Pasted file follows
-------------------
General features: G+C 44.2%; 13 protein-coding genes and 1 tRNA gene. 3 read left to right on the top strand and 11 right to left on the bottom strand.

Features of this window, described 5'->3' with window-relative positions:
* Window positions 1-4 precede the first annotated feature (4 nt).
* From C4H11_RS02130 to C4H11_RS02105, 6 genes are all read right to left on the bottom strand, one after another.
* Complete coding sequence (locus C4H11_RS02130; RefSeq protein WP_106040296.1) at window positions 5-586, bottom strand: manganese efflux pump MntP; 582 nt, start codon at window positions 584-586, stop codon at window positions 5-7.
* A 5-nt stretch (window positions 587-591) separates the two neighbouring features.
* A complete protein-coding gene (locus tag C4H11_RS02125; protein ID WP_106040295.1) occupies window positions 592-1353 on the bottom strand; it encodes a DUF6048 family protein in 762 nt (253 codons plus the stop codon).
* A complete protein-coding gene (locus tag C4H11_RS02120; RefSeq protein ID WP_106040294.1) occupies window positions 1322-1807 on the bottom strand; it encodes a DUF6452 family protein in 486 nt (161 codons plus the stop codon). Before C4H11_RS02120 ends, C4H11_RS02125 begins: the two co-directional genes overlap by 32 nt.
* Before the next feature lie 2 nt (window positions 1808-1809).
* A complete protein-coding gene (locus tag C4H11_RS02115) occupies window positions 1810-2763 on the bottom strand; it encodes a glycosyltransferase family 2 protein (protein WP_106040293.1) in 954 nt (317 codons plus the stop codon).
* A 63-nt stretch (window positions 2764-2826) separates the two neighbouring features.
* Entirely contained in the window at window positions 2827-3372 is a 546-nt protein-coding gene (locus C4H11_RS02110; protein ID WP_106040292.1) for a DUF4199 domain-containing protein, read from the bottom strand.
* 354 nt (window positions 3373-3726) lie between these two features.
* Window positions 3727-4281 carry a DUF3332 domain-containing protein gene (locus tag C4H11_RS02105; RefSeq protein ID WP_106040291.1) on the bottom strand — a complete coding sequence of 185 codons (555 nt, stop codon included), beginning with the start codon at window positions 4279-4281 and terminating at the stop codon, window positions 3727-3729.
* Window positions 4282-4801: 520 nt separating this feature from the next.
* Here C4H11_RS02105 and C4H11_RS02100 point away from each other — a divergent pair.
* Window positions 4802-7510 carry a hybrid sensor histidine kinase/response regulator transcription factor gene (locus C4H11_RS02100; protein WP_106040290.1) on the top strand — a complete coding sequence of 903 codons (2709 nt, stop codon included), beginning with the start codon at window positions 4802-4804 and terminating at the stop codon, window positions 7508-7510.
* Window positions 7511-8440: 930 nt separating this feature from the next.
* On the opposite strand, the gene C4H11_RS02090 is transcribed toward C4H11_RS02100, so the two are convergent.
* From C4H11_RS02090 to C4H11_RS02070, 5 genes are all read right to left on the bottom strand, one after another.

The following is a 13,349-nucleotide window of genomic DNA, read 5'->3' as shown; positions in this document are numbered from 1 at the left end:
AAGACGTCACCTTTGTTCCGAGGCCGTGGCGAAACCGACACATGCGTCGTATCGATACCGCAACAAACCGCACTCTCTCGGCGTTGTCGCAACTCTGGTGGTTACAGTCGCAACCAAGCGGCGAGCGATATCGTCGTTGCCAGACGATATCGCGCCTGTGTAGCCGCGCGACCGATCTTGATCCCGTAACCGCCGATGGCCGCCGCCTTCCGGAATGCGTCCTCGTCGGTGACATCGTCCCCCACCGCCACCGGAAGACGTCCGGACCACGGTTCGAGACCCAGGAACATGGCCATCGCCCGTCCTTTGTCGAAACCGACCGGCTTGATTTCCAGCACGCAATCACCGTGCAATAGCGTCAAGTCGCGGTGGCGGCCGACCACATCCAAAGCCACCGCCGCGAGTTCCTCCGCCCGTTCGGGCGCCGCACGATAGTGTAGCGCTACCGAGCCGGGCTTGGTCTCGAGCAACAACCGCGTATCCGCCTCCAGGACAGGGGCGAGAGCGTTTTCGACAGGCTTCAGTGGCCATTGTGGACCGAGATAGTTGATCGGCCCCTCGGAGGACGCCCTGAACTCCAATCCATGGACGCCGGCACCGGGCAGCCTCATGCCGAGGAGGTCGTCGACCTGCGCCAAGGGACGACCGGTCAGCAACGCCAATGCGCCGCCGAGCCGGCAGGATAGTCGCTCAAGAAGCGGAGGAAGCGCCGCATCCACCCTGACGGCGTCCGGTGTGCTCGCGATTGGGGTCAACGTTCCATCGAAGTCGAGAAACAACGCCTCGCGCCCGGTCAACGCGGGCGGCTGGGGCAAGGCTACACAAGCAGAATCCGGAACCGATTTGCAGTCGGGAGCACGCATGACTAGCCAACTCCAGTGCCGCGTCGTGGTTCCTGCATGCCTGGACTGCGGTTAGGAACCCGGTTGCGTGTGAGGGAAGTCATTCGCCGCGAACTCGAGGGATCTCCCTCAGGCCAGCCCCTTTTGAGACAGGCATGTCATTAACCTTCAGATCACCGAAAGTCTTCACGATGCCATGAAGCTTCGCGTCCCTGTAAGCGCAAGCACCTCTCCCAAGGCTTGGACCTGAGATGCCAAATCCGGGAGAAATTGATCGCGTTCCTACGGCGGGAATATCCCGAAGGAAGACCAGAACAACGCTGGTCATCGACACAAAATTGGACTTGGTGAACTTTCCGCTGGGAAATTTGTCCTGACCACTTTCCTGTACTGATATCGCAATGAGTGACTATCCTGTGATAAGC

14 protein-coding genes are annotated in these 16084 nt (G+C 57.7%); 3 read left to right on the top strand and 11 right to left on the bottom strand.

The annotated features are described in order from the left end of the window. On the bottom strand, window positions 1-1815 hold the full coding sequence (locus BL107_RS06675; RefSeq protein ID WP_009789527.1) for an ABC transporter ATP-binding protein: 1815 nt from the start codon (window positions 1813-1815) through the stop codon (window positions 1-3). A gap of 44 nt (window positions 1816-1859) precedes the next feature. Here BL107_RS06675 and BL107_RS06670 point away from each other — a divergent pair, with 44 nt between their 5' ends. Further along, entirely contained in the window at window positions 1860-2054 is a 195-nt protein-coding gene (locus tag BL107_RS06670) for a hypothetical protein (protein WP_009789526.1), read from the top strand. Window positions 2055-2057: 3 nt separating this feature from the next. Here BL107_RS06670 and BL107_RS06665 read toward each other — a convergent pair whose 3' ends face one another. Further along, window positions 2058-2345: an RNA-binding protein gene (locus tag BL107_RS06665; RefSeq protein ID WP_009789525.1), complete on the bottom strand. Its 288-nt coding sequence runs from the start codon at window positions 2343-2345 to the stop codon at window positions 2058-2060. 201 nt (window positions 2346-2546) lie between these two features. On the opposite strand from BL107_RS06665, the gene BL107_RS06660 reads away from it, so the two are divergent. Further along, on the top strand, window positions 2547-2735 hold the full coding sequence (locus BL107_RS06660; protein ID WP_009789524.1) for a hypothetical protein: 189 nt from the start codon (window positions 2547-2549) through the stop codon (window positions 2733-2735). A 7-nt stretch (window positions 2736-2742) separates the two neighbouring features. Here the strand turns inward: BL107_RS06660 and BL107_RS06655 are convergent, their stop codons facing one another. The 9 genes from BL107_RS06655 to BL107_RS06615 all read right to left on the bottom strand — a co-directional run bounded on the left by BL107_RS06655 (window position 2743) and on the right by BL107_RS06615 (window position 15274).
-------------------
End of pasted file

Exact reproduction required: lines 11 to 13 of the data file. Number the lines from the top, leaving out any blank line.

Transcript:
* A 63-nt stretch (window positions 2764-2826) separates the two neighbouring features.
* Entirely contained in the window at window positions 2827-3372 is a 546-nt protein-coding gene (locus C4H11_RS02110; protein ID WP_106040292.1) for a DUF4199 domain-containing protein, read from the bottom strand.
* 354 nt (window positions 3373-3726) lie between these two features.